MENLO PARK (The Borowitz Report)—Before a rapt audience at Facebook headquarters Thursday, Facebook C.E.O. Mark Zuckerberg unveiled new software that he promised “will totally change the way you are wasting your life.”
Explaining the development of Facebook’s new phone software, Home, Mr. Zuckerberg said, “Our research showed that Facebook users still had a few hours a day when they were leading somewhat healthy and productive lives. Our new software will change all of that.”
Mr. Zuckerberg said his developers had worked for months developing Home, “which seizes control of your phone and makes it good for little other than Facebook—much like many Facebook users themselves.”
By bombarding the user with status updates on a twenty-four-hour basis, he boasted, “Home transforms Facebook from just a social network into something akin to a neurological disorder.”
As the audience applauded that pronouncement, Mr. Zuckerberg added, “At Facebook, we want to be a million voices inside your head.”
When one member of the audience worried whether Home would give Facebook even more access to private information about one’s life, Mr. Zuckerberg reassured the questioner, “After using Home for several weeks, you will have no life.”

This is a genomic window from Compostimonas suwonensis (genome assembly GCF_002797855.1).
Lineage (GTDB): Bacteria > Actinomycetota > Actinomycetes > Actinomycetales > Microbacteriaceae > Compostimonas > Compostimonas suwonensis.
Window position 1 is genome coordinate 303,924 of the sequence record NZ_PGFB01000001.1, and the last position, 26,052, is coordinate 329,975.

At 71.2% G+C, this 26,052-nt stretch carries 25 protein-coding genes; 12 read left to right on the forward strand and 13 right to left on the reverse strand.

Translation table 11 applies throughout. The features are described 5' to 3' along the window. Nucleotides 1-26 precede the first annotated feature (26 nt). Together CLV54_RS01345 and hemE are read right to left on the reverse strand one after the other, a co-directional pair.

While clearly proud of his latest product, Mr. Zuckerberg gave notice that he did not intend to rest on his laurels: “At Facebook, we will never stop striving to replace real experience with something soulless and empty.”
- Facebook Unveils New Waste of Time (soshitech.com)
- Zuckerberg unveils Facebook phone software (cbc.ca)
- Mark Zuckerberg Reveals ‘Facebook Home’ for Android (mashable.com)
- Facebook Unveils ‘Home’ Android Product (techland.time.com)
- Facebook Unveils Facebook Home for Android (forums.pinstack.com)
- Mark Zuckerberg does not think Facebook Home will reach the iPhone (thedroidguy.com)
- Facebook Launches Home Software For Android Smartphones (techweekeurope.co.uk)
- Facebook unveils ‘Home’ for Android mobile gadgets (miamiherald.com)
- Facebook unveils ‘Home’ Android product (onlineathens.com)
- Facebook unveils new experience for Android phones (cnsnews.com)
Why Samsung might be walking out on Android
Samsung’s doing great with souped-up Android phones. So great they might leave Android behind.
June 18, 2012
Waiting in line for the Samsung Galaxy SIII smartphone during a late night sale event in Berlin May 28, 2012.